"'Position-and-hold' means we can move onto the runway but not take off," I explained. "As soon as we're airborne, we'll take up a heading for the coastline north of Ventura."

"How high will we be flying?" Herb asked.

"Until clearing the foothills, I plan 4,500 feet."

Over the cabin speaker came the official authorization for our entry into the realm of flight: "Cleared for take-off. Right turn beyond the tower approved. Have a good trip."

"Two-Four Fox is rolling," said I into the microphone. Full throttle and check the engine instruments. Rotation and lift-off. I throttled back and listened to the engine settle into its cruise-climb settings. I turned to Herb and raised my voice over the sound of the engine. "Your house ought to be down there someplace. See it?"

Herb studied the landscape below. The West San Fernando Valley gradually lowered away beneath us. The plane's forward motion appears to slow as our altitude AGL increased. I told Herb that I often think back with amusement at my sister's first flight. "Why," she had asked during the climb, "are we stopping?"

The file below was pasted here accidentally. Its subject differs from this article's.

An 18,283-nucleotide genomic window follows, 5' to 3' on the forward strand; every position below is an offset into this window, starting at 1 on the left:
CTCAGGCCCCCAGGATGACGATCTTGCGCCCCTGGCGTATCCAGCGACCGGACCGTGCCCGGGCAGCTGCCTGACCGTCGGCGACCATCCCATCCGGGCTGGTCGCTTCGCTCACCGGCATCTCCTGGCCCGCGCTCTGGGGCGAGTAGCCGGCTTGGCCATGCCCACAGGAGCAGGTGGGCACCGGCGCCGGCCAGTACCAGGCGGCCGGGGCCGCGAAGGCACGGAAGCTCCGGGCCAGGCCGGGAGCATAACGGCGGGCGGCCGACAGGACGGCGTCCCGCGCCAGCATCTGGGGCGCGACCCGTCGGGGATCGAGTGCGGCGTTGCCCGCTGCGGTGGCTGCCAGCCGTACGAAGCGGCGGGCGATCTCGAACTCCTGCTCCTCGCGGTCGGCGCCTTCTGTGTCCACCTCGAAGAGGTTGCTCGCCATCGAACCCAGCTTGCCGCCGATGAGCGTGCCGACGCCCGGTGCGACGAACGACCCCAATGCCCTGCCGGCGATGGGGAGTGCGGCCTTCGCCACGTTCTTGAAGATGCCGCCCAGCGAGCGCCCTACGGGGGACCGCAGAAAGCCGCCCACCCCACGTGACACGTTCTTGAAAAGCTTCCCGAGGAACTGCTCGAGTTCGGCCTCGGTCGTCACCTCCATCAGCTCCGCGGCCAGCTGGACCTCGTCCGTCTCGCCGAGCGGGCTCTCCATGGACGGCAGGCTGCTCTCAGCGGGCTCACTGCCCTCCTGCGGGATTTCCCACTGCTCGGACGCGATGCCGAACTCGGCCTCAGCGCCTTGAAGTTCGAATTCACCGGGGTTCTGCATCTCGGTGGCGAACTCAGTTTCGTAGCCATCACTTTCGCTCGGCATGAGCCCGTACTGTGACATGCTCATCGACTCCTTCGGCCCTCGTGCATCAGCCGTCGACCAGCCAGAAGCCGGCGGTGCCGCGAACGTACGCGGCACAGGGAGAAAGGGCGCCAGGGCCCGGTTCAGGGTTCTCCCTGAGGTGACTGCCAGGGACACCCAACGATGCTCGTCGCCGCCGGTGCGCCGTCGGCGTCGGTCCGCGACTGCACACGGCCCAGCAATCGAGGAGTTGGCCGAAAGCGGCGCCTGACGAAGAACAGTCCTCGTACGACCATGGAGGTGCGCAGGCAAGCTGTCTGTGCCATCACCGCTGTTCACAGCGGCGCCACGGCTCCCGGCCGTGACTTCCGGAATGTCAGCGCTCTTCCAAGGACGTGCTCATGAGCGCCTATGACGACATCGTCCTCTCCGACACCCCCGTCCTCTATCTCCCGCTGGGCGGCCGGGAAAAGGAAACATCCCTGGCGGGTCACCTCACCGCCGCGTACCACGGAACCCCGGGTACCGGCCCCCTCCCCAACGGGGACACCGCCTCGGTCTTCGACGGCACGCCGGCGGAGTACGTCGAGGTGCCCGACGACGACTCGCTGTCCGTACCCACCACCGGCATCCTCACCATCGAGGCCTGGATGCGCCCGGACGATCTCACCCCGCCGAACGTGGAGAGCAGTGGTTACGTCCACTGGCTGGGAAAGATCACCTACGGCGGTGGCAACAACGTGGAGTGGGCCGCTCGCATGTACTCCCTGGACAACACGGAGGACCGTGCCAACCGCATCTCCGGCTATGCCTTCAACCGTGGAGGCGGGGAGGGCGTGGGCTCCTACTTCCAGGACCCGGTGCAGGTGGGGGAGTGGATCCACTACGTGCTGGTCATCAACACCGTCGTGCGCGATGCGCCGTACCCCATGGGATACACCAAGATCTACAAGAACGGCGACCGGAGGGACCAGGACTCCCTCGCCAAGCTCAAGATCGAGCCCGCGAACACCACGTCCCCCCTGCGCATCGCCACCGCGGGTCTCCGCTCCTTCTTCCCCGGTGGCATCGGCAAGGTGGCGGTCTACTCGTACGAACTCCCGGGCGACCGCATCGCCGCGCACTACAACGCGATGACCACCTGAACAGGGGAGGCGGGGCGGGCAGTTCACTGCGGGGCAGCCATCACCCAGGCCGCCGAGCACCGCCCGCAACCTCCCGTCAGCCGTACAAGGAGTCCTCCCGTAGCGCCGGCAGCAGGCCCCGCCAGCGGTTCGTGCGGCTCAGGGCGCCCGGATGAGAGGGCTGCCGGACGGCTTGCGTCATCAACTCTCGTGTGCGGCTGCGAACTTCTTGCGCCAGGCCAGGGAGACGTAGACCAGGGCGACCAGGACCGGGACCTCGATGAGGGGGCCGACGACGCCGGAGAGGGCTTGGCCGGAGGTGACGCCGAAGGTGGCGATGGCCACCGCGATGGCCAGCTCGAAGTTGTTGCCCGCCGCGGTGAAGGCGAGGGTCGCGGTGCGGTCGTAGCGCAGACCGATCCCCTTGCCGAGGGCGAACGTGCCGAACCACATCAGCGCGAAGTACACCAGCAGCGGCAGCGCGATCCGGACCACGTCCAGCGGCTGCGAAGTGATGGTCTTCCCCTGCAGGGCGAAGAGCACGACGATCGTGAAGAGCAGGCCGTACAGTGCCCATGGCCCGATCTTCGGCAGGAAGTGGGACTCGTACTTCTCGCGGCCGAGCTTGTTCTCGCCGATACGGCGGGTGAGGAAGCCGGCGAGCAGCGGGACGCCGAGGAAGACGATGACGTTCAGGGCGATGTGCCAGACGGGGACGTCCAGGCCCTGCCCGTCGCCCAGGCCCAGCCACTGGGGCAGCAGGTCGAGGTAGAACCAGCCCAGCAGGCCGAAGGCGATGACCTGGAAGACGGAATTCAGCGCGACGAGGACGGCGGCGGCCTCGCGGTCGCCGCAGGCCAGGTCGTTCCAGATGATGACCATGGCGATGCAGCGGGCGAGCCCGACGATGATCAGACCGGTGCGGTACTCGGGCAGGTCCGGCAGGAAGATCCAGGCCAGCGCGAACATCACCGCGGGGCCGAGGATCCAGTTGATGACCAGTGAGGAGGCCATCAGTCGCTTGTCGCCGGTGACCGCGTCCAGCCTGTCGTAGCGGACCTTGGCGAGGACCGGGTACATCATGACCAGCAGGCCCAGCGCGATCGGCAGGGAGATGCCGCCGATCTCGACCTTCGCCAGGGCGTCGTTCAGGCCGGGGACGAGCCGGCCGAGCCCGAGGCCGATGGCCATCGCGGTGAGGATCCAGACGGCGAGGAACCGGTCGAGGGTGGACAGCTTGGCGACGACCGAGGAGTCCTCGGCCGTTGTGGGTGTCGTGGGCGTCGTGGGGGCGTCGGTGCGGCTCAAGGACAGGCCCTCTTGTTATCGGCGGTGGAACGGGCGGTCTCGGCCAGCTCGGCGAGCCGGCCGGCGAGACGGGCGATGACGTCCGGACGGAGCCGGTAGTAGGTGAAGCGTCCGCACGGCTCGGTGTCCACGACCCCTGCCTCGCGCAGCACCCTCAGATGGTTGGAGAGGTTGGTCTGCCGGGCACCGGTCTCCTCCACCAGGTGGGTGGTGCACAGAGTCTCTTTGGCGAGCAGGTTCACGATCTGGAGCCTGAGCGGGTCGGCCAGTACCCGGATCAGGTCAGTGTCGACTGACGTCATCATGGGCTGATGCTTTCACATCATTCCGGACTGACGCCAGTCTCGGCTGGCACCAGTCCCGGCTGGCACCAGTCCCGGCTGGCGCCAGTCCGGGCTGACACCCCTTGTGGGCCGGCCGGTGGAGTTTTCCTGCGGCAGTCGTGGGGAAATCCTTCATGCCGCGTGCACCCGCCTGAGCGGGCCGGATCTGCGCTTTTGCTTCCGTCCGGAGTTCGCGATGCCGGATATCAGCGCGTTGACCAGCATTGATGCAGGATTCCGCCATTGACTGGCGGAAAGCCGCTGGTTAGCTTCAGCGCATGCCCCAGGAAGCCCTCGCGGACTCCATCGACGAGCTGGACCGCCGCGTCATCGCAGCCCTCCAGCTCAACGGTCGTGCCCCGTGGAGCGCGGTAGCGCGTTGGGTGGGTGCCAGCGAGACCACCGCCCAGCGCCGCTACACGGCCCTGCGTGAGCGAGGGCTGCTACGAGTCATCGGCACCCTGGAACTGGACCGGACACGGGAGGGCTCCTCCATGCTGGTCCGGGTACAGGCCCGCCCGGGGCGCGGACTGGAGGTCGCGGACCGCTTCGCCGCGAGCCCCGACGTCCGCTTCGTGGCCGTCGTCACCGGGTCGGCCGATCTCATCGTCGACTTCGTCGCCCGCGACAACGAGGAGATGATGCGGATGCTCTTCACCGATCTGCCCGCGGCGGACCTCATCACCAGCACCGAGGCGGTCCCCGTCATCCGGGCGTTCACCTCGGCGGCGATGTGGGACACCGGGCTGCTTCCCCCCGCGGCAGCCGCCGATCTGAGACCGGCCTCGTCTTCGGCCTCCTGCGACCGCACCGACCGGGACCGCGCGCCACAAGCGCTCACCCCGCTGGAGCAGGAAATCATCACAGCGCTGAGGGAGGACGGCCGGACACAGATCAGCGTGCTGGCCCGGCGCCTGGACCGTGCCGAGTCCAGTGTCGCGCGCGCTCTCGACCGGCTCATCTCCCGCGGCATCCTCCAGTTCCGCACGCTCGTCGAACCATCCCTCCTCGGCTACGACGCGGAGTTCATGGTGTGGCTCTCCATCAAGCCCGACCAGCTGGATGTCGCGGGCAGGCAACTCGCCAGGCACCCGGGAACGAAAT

Herb tapped my shoulder. "We're over our house now," he said. I banked the plane, and he made an OK sign. "Our house," he said again, then shook his head slowly. I leveled the wings.

"The sky conditions should be clear all the way to the San Francisco Bay Area," I exulted. "Our flight path will take us offshore past Carpenteria and Santa Barbara, then in a curve around Point Conception and Point Arguello."

People who know what they are talking about say that death of a loved one sets off a chain of emotional states, including denial, anger, whatever. I was glad Herb agreed to our flight in Two-Four Fox. I must have been hoping that the sensations of flight would vanquish all those supposedly essential phases of the grieving process.

I handed the chart to Herb, and he turned it sideways to match our westerly heading.

He peered through the windscreen and asked, "How can you be sure we'll clear those hills?"

"What hills?"

Herb pointed ahead. I pretended to see them for the first time. "They're below the horizon."

"So?"